In a world where attacks on computers are nearly de rigueur at this point, it isn’t much of a surprise that U.S. banks have begun quietly doomsday-prepping for a successful apocalyptic attack on their computers by hackers. The goal is to head off a run on the bank by panicked citizens.
Called Sheltered Harbor, the project currently includes banks and credit unions holding between them about 400 million U.S. accounts. The project requires that each member bank offers up its data such that it can be used by other firms in the event their computers are totally disabled by a cyberattack.
The concern among bankers isn’t that hackers will merely abscond with funds — another possibility is that they will simply hold funds hostage by finding ways to lock the custodial banks out of them. Hackers could also threaten to destroy the data.
Such an attack could leave a bank wholly unable to function for days or even weeks or months, depending on the severity of the attack.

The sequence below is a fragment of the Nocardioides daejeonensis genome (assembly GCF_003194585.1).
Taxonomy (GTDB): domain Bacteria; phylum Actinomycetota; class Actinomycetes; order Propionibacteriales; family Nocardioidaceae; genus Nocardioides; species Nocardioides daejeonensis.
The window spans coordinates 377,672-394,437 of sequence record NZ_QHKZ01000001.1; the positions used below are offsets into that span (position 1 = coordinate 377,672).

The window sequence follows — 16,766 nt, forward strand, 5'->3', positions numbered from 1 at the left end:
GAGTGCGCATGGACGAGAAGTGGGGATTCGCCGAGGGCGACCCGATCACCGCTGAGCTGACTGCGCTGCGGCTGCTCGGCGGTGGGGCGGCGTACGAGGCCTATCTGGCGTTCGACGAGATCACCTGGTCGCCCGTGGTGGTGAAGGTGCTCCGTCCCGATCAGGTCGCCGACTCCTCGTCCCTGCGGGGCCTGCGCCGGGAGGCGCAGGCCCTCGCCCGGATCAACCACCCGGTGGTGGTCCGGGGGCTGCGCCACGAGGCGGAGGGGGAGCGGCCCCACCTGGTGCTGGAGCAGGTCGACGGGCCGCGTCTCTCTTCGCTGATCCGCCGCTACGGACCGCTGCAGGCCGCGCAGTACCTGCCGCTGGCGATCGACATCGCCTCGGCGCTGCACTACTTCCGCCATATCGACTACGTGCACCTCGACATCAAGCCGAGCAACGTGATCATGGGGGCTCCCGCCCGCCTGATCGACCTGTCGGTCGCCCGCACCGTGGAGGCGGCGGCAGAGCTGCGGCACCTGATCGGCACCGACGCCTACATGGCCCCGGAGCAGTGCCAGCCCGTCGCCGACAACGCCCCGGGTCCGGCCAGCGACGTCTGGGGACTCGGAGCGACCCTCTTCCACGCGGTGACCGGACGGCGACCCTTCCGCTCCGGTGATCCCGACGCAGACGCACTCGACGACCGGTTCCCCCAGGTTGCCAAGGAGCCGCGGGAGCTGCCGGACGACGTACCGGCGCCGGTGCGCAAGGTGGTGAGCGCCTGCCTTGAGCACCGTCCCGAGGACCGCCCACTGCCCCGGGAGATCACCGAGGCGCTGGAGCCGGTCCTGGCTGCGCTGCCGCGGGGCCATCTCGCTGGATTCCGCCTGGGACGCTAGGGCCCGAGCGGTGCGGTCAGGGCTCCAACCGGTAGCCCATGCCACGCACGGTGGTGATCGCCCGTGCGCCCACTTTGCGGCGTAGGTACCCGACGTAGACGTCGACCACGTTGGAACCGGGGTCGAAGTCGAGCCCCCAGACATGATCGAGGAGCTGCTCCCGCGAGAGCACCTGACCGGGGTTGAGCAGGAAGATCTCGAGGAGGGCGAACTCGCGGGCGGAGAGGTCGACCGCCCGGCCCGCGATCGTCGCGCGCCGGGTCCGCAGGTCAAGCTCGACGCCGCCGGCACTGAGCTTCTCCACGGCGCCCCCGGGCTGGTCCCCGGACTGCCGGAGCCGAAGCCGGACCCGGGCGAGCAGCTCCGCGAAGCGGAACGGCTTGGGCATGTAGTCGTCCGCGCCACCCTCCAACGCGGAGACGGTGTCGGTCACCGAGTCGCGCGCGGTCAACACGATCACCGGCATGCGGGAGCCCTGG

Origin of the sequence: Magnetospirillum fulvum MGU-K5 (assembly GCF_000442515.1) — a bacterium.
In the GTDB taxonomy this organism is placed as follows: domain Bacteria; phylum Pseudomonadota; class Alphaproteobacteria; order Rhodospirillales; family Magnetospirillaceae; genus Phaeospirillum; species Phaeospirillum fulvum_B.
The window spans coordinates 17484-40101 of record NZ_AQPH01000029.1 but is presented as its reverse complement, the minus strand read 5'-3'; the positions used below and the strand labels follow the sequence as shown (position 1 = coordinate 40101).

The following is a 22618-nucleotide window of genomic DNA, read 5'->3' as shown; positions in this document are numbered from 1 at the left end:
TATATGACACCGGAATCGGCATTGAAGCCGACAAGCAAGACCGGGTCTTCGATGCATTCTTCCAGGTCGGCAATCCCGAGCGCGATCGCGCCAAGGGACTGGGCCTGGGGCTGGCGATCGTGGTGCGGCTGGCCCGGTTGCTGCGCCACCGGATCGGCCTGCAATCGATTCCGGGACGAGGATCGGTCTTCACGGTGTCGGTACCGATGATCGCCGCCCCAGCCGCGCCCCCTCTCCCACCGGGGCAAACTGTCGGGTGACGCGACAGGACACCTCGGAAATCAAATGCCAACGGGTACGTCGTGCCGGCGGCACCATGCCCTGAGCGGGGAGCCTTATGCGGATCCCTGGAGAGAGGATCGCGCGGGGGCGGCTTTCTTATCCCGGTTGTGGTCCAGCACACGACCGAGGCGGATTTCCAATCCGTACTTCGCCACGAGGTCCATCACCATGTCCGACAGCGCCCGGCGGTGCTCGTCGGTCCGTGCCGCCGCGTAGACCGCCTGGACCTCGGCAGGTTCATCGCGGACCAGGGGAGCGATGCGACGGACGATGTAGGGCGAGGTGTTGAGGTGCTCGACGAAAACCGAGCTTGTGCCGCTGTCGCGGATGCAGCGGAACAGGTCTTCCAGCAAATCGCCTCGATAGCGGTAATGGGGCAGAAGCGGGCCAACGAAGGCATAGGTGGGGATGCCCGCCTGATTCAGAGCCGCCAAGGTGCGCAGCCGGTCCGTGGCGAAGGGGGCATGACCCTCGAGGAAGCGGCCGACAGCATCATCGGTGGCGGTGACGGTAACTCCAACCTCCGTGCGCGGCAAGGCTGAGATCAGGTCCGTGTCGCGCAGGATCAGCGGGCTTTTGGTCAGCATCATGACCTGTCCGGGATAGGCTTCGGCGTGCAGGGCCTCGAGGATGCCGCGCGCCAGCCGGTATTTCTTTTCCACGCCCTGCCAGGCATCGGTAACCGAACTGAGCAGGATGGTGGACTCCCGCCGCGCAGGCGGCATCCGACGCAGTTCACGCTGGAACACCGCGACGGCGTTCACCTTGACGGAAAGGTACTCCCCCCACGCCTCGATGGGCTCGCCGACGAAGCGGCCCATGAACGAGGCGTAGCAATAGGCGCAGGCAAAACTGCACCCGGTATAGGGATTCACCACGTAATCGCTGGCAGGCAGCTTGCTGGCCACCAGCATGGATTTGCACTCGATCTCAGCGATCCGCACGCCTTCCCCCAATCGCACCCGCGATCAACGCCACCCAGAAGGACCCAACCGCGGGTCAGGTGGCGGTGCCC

“So far, most people think about cyber in terms of having a credit card stolen,” said Stuart Madnick, a professor of information technologies at the MIT Sloan School of Management. “What you’re talking about now is a nuclear attack: if you can’t get to the ATM and get it to work.”
That could cause a panic among customers — and while the Fed and FDIC have done much to make sure consumers stay confident in the system even in the event of a bank failure, the system is more set to deal with banks that fail over solvency or liquidity issues, not for a situation where ATMs don’t work because of a cyberattack.
“This level of vulnerability to cyberattack didn’t exist in 2008,” said Paul Bracken, a professor at the Yale School of Management who has developed war-game scenarios with banks since the 1990s. “The question is how you handle ... new ports to enter the system.”